“Is… how you say… coincidence. A little disagreement. I find purse in alley. Blood is mine… ‘time of month’, yes?” The woman shrugged. “You have cigaret?” Her eyes bore into him… compelling him.
The man fished in his jacket pockets, pulling out a pack of Camels and a well-worn Zippo lighter. He slid them across the table to the woman.
“Camel no-filter… a real man’s cigaret!” Erin gave him a slow wink; then with practiced ease, flipped one from the pack and into her mouth. Instead of picking up the lighter though, she leaned over the table to the detective… waiting… locking eyes with him. The almost imperceptible tick of his cheap watch and the faint whir of the microcassette’s motor were the only sounds in the room for several moments. Finally… he picked up the lighter, holding the blue-orange flame just under the cigaret.
“Why did you kill them?”
“I no kill anyone.”
“You just admitted it!”
“I am only… how you say… thinking out loud?” She smirked again at the detective, blowing smoke across the table at him.
“You think this is a fucking game?” He slammed his fist down on the table, staring at her… anger rising in his eyes.
“You want confession?” She leaned across the table… staring intently back.
“I want the truth!”
“Fine… I tell you. First… I want beverage. Coca-Cola. Diet. Cold!”
The detective glared at the woman, then rose and walked to the door. He stuck his head out and called to someone. Erin reached over to the recorder, studying it with her fingertips. The conversation at the door ended… she settled back in her chair. The detective returned to the table and set down the soda. Erin opened it and took a long swallow.
“First, you tell me something… yes?”
“I’m not going to bargain with you!” His anger rose again.
“Fine… I want lawyer now.” She leaned back in the chair, crossing her arms. They studied each other for several minutes.
“Fine… ask your damn question!”
The woman sat back up to the table, helping herself to another cigaret. She leaned in.
“How long you separate from wife? She know you cheat on her even now?”
“What? None of your business… how did…?” the detective was visibly shaken.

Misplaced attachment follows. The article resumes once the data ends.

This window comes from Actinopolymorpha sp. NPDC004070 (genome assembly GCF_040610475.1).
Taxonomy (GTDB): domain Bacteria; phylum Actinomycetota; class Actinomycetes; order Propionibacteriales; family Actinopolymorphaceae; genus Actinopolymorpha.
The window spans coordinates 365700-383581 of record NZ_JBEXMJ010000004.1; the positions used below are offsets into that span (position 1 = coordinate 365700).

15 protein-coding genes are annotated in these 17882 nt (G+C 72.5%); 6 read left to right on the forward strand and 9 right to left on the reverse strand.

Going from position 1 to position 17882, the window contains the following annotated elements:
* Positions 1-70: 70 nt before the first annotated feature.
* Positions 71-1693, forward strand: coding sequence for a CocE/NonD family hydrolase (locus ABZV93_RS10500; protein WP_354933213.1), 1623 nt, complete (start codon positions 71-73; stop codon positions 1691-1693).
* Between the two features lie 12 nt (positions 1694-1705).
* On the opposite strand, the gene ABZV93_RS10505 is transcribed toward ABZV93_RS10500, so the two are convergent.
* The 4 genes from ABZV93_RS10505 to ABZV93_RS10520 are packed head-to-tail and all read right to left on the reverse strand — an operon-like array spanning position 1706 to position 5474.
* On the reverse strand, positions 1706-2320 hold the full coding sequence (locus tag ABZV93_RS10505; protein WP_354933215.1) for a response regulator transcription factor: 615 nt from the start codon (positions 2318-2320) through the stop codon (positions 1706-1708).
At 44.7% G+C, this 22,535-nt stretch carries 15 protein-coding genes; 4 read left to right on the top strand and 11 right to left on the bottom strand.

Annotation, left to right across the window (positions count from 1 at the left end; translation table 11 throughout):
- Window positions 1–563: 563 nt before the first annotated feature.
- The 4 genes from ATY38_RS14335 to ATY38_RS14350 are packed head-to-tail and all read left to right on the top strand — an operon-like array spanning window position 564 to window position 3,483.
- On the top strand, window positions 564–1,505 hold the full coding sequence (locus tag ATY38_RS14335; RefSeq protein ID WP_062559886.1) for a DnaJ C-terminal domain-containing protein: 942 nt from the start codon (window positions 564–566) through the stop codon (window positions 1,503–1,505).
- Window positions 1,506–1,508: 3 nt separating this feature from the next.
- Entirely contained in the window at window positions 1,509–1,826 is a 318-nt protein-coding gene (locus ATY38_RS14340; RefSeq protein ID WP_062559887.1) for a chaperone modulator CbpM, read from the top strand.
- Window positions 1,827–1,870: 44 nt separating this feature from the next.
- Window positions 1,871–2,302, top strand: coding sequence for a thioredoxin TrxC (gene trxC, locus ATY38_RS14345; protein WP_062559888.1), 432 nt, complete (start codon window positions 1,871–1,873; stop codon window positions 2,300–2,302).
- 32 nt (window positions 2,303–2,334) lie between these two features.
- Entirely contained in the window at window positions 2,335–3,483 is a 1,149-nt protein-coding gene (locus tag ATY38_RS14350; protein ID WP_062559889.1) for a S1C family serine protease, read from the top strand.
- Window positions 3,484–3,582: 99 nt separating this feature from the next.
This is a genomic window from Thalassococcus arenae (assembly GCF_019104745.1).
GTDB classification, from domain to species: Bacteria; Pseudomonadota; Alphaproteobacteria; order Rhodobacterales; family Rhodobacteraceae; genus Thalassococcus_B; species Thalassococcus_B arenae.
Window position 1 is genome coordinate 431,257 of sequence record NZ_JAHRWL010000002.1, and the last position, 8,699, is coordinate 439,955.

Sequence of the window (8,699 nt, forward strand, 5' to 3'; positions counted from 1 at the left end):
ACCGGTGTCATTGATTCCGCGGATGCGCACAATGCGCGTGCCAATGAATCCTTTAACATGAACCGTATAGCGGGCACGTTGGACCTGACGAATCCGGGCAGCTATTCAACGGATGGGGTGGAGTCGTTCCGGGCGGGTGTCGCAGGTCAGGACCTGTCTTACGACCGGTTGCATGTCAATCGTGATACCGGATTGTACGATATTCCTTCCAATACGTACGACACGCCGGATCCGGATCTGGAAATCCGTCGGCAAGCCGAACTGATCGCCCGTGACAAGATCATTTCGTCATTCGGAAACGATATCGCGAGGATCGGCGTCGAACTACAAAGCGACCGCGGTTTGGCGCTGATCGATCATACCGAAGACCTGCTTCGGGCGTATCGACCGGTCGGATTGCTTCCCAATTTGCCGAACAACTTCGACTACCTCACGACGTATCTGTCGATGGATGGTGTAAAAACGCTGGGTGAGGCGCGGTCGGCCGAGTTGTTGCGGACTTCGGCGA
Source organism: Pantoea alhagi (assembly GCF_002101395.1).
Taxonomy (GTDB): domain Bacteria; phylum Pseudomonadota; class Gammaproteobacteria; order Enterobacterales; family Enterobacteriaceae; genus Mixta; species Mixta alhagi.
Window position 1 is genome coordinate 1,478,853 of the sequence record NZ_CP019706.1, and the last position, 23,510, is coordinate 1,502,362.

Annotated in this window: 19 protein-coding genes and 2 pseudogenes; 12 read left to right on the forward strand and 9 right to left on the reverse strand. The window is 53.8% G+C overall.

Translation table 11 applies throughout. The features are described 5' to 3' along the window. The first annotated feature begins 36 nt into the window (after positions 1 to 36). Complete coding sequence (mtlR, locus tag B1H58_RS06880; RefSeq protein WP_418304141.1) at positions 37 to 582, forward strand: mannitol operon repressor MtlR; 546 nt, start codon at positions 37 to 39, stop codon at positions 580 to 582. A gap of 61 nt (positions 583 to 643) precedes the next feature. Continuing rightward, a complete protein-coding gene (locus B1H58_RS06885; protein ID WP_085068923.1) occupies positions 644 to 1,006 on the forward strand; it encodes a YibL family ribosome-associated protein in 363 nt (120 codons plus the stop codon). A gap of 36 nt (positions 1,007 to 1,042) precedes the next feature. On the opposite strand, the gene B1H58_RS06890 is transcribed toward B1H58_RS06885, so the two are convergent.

“Ring missing.” Erin indicated the tan line on his ring finger.
“Suit crumpled… shirt no ironed… spot on tie. Perfume on you too expensive for policeman’s salary, I think.”
“That doesn’t mean anything.” Involuntarily, his gaze shifted from her.
“Guilty look means much.”
“You know nothing! I answered your question… now talk, damn it!” He glared at her.
The woman said nothing for several moments.
“These women… they were diseased… they spread their sickness… hurt many people… some die because of these women.”
“They didn’t look sick to me… only dead now… because of you!”
“I smell it on them… they bring death to others. Now… no more. I finish them!”
“You’re not even sorry… are you?”
Both were silent for several minutes; then the detective reached over and turned off the recorder.
“A stenographer will transcribe this and once you sign it, you’ll be booked.”
“Your wife will divorce you now?”
The detective looked up at Erin… puzzlement on his features.
“You get many texts on phone… face is not happy… is wife, yes?”
The man’s eyes told her that she had struck a nerve… the woman continued.
“Yes… wife divorce you… take children… take house… you are no longer man.”
“Shut your mouth, bitc…” He bit off the word.
“I know what you do… maybe I talk to your wife, yes? You fuck other woman… now wife will fuck you. Who is sorry now?”
“Fuck you!” The detective picked up the recorder and rose from the table. At the door, the woman stopped him.
“Detective!” He turned back to her. Erin withdrew her closed hand from the pocket of her leather jacket… held it over the table… her fingers opened… a small object fell to the surface.
The detective stared helplessly at the microcassette tape… then at Erin. She spoke.